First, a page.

Taste of Beer May Trigger Brain’s Reward Center, Stimulate Alcohol Craving

The taste of beer may trigger the brain’s reward system and cause a craving for more alcohol, researchers from Indiana University report.

They found men who were given small amounts of their preferred brand of beer felt a desire to drink. This desire was associated with the release of the brain chemical dopamine, which helps control the brain’s reward and pleasure centers.

People who had parents or a sibling with alcoholism released a greater amount of dopamine, HealthDay reports.

“We believe this is the first experiment in humans to show that the taste of an alcoholic drink alone, without any intoxicating effect from the alcohol, can elicit this dopamine activity in the brain’s reward centers,” lead researcher David A. Kareken, PhD, said in a news release. He noted the stronger effect of beer in people with close alcoholic relatives suggests this response may be an inherited risk factor for alcoholism.

The study included 49 men, who underwent two brain scans—one when they drank half an ounce of beer over 15 minutes, and another when they drank Gatorade. The beer significantly increased men’s desire to drink. The brain scans showed significantly more dopamine activity after the men tasted the beer, compared with Gatorade. The results were greater in those with a family history of alcoholism.

The study appears in the journal Neuropsychopharmacology.

2 Responses to Taste of Beer May Trigger Brain’s Reward Center, Stimulate Alcohol Craving

  1. Robert J. Chapman, PhD | April 16, 2013 at 12:25 pm

    Although an interesting bit of information…and the type the media find provocative enough to catapult to newsworthy status…one need take care before reading too much into this report.

    It would seem that the message here is that “something in beer” stimulates the brain’s “reward center” resulting in craving, but there are likely additional explanations, less prone to vilifying the substance while nonetheless explaining the phenomenon. If “the beer” itself can explain this phenomenon, we should expect craving from one’s first sip or one’s “preferred brand” being unrelated to the phenomenon. As the article reports, it is when men take that sip of their “preferred brand” that we see the onset of craving. This does not ring true, however, when considering while “brand X” does this for John Jones, the same brand does not elicit desire for Bob White who prefers brand “Y.”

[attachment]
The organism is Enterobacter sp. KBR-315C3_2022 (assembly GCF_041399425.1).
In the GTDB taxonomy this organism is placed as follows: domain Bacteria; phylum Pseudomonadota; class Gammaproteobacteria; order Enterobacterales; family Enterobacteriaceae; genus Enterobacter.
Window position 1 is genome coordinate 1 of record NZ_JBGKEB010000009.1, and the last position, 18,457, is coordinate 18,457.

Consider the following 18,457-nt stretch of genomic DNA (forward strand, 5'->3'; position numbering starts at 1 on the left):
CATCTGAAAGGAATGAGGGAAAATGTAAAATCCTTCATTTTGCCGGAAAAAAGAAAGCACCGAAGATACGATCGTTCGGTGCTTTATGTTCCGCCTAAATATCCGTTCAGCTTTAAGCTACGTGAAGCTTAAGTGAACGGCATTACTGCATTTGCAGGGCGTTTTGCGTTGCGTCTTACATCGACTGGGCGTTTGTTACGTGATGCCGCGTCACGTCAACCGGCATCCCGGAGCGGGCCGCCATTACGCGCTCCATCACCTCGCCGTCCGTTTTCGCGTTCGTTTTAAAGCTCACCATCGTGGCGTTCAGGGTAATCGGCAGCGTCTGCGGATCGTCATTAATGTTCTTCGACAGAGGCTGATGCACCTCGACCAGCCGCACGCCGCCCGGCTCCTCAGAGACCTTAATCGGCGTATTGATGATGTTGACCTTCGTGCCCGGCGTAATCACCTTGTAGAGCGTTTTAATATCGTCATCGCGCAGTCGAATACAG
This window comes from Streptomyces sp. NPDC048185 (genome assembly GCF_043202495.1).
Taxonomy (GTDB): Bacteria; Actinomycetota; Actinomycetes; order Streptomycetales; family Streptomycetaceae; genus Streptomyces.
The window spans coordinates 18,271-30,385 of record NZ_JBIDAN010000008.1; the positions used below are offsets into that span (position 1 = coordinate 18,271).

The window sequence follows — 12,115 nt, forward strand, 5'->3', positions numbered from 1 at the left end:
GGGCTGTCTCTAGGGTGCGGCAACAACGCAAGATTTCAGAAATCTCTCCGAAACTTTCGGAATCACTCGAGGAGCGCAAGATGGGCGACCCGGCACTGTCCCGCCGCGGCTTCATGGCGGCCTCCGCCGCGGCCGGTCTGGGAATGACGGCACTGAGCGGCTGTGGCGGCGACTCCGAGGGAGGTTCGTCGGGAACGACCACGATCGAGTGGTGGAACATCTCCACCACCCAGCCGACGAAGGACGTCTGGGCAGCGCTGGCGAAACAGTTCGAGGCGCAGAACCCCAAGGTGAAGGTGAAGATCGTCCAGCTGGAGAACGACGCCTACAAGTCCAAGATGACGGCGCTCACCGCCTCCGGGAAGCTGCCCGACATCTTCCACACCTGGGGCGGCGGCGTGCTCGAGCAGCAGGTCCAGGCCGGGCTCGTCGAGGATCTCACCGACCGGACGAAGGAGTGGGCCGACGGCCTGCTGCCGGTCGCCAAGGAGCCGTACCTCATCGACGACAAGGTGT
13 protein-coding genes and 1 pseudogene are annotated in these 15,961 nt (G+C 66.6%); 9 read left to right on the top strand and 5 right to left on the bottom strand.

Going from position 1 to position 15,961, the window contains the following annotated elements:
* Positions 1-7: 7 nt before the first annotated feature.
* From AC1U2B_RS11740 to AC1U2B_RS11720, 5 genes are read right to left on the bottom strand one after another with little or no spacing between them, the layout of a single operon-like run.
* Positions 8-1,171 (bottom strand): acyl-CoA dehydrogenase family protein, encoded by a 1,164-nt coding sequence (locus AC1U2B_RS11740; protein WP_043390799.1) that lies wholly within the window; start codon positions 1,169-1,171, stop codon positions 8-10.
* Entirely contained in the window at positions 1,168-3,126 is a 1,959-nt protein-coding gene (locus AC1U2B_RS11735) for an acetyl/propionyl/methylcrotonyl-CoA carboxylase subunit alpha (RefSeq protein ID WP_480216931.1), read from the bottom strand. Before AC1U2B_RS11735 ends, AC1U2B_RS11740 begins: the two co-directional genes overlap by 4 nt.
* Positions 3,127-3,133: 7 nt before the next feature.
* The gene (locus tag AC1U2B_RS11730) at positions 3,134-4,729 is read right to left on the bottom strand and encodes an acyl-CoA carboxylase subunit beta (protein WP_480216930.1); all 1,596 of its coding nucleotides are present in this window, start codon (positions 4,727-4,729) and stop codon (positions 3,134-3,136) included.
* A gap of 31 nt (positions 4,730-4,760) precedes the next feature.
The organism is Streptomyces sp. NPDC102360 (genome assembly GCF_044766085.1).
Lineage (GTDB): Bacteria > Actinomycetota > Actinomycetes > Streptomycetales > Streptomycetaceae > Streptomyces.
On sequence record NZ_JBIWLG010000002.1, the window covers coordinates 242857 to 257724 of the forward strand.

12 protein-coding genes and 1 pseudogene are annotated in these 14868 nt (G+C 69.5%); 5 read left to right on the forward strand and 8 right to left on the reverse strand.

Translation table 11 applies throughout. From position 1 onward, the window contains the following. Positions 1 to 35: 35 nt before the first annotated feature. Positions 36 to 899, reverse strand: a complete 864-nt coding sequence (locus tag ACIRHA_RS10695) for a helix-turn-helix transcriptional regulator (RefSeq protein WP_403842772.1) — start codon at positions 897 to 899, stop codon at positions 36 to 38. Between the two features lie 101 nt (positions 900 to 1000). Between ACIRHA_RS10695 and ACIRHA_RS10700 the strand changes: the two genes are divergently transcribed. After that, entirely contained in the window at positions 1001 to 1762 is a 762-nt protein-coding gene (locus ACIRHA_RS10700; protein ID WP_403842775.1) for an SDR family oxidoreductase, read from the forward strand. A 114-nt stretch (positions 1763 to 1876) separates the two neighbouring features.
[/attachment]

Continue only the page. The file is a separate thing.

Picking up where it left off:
As any student in Stat 101 will tell you, it is unwise to assign causality in the presence of a demonstrable correlation, positive of negative. It is more likely that the “desire” reported, although affected by the release of dopamine in the brain, is more likely the result of classical conditioning than anything inherent in “the beer.” Like Pavlov’s dogs that “learned” to anticipate food—and salivate accordingly—when hearing the bell that preceded its delivery, so is it the taste of the beer—if not the other environmental cues associated with taking that taste of beer—that evokes the release of the reported dopamine.

    Classical conditioning is a powerful form of learning. Research is now showing that changes in one’s usually environment when consuming alcohol or other drug can result in an overdose, even when the individual consumes his or her “usual amount” of a preferred drug. Because the body comes to anticipate the ingestion of a particular quantity of drug, it prepares for that ingestion prior to consumption. Consequently, the individual is able to assuage the toxic effect of one’s “usual consumption” and avoid overdose. In essence, tolerance to a drug is affected by classical conditioning

    In a new environment, however, one devoid of these cues of pending consumption, the body is unprepared for the dosage consumed, resulting in a more pronounced intoxication if not overdose – see this 2001 paper on Pavlovian (Classical) Conditioning and overdose – http://people.whitman.edu/~herbrawt/classes/390/Siegel.pdf

    Back to the original story…although the correlation between “the taste of a preferred beer” and “a desire” to drink is likely quite accurate, it is ill advised to assume that there is something chemical or unique to the beer consumed that explains or “causes” the phenomenon.

  2. Keith Burns | April 17, 2013 at 6:17 am

    Dr. Robert Chapman has it absolutely right. I was about to write along a vey similar vein but he has put it far more eloquently and academically than I could possibly do. Thos of us who work with addicts have alays been aware of the family connection and I found this element of more interest in support of what has been clear to most people in this field for years; addiction runs in families, but this comes down more on the side of genetics rather than environment……..possibly????
    But why only trial men? Don’t women drink beer? Was there some form of prejudgement about beer? Not very scientific, is it?

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